"To say I was saddened to hear Mount Carmel Hospital is closing would be an understatement," says Vanessa Drennan, who is 20 weeks pregnant and is due for her next scan on February 18. "Our daughter Holly was born in Mount Carmel in 2009. I was looked after so well in such a lovely environment that I didn't feel like I was in a hospital at all. I am very saddened our second won't be born there. I really wish some miracle could happen so that the hospital can remain open."
It's protection money, but at my age I am too scared not to pay it. . .
This is fast becoming no country for old men, says Derek Davis.
So Mount Carmel is soon to be no more unless someone with deep pockets and a philanthropic nature steps in, or the State sees the advantage of keeping a team of skilled medical people and good hospital beds in the system.
Of course it won't happen because we live in a post-troika era where balancing the books is the priority for every department. If you think it is no loss to the HSE and its clients, remember that Mount Carmel conducted thousands of procedures for the HSE to help shorten the outrageous waiting lists.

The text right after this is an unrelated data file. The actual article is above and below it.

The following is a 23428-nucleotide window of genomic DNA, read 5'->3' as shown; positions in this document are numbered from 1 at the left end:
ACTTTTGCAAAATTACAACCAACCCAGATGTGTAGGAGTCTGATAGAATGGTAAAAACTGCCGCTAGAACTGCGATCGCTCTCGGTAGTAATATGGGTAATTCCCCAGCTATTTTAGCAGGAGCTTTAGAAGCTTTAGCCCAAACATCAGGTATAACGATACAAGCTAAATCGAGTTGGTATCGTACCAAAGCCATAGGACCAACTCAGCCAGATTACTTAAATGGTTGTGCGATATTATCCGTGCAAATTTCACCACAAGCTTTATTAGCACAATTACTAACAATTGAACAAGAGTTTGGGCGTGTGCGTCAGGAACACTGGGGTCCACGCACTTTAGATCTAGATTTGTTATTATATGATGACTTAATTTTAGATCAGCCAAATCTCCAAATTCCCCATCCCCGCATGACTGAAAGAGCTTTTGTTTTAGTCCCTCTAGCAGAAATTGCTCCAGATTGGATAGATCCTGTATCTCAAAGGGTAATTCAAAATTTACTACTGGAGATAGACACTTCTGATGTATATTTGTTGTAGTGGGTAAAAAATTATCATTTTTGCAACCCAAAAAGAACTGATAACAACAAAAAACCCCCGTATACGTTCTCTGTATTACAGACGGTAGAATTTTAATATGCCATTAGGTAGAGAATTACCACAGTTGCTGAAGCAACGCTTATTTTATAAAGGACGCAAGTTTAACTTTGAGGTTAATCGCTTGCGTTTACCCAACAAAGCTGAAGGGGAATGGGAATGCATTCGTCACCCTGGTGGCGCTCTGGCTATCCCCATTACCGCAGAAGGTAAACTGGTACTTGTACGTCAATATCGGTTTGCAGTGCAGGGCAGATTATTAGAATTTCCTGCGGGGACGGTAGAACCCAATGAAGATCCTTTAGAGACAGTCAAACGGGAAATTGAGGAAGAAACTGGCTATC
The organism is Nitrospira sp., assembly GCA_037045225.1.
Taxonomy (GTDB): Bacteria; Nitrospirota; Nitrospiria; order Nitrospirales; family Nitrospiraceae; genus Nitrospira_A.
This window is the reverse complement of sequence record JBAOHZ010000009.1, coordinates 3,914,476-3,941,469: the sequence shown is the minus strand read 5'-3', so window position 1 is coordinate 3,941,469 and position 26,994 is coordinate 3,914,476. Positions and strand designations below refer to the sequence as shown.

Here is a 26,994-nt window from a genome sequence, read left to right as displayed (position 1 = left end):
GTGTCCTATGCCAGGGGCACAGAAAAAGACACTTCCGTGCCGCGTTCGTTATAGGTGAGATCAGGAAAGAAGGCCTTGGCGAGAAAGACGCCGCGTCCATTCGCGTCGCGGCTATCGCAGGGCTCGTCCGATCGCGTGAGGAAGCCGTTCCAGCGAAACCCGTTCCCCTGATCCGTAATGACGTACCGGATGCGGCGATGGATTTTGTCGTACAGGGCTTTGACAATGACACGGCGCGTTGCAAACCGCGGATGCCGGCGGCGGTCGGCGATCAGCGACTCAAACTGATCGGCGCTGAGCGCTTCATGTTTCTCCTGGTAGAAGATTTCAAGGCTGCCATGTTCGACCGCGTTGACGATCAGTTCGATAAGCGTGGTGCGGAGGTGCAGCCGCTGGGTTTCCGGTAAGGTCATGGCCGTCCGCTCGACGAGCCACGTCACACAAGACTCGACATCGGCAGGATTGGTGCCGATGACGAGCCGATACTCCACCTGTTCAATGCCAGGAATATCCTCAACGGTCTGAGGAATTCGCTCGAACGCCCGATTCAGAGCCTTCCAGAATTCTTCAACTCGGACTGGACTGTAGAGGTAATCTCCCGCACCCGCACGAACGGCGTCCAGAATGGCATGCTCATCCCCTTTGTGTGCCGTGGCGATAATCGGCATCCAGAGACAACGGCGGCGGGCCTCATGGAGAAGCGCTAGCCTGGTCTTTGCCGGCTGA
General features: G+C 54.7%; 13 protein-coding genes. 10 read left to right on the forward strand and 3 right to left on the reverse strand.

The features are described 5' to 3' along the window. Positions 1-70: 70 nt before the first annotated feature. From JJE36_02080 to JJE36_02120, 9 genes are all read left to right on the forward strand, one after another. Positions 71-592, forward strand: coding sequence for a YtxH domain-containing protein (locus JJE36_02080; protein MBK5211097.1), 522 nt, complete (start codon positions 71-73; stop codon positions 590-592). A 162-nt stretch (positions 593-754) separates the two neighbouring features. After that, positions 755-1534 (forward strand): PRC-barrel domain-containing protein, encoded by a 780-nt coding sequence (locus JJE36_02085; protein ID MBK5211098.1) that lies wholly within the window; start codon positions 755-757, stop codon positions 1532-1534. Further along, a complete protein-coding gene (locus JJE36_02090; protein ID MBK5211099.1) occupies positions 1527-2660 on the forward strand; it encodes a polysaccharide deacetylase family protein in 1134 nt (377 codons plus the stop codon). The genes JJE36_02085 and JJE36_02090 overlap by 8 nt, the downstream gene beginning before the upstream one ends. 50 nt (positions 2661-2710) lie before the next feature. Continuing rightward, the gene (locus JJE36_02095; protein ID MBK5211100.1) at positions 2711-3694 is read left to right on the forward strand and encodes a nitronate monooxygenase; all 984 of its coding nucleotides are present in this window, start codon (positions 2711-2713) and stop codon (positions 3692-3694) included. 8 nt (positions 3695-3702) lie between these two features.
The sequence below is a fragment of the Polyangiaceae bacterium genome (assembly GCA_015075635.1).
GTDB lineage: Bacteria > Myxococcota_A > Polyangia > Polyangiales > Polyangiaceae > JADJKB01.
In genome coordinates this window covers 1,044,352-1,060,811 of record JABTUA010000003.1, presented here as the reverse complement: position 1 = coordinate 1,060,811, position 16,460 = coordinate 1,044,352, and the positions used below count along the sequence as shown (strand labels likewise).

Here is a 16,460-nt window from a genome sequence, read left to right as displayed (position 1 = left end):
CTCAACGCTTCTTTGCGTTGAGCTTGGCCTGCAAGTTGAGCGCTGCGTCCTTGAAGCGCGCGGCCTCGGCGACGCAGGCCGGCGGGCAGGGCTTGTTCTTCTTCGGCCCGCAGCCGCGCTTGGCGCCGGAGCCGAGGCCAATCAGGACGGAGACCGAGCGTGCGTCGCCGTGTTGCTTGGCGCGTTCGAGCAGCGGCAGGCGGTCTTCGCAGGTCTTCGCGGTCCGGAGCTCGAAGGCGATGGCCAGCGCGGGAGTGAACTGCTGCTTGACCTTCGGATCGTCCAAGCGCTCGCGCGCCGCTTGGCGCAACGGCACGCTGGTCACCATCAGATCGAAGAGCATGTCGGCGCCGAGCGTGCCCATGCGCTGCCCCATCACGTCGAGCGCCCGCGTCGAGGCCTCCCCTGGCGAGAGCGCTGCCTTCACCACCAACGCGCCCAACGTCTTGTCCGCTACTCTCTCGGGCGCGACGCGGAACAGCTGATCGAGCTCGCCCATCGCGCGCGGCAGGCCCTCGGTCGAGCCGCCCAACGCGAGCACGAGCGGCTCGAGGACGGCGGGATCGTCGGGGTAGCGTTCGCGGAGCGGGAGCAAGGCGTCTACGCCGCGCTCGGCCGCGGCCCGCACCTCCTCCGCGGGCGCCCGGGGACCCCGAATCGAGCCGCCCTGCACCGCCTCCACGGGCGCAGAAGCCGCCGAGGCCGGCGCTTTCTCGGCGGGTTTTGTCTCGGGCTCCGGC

It is clear that the private hospitals are in trouble because so many people are letting their insurance lapse. Some of this is due to our difficult economic situation as the Government leaves less and less disposable income, and some of it is down to the insurance companies who, like the energy providers, have a bewildering range of 'plans', designed, one suspects, to bamboozle the unwary.
This creates a 'sod 'em' attitude amongst their customers, especially old coves like me who are running out of cash and patience.
Will I be letting my insurance lapse as my pension is whittled away? No.
The reason is fear. That health insurance is protection money and we know from a thousand movies what happens when we don't pay our protection – bad things!
Show me the pensioner who asserts, 'I've never been sick a day in my life' and I will show you someone who hasn't had a check-up recently.
We are a bit like old cars – as the years go by we need a bit more maintenance, and if we let a small problem go unattended, it can rapidly become much more serious.
Waiting lists cripple and kill. With Mount Carmel closing, those lists will get longer, and it is my experience that the older one gets the further down the list one ends up.
The way to get the treatment you need to get the attention necessary to sustain life, or the quality of a life free from pain, is insurance, and a bit more than basic cover, too.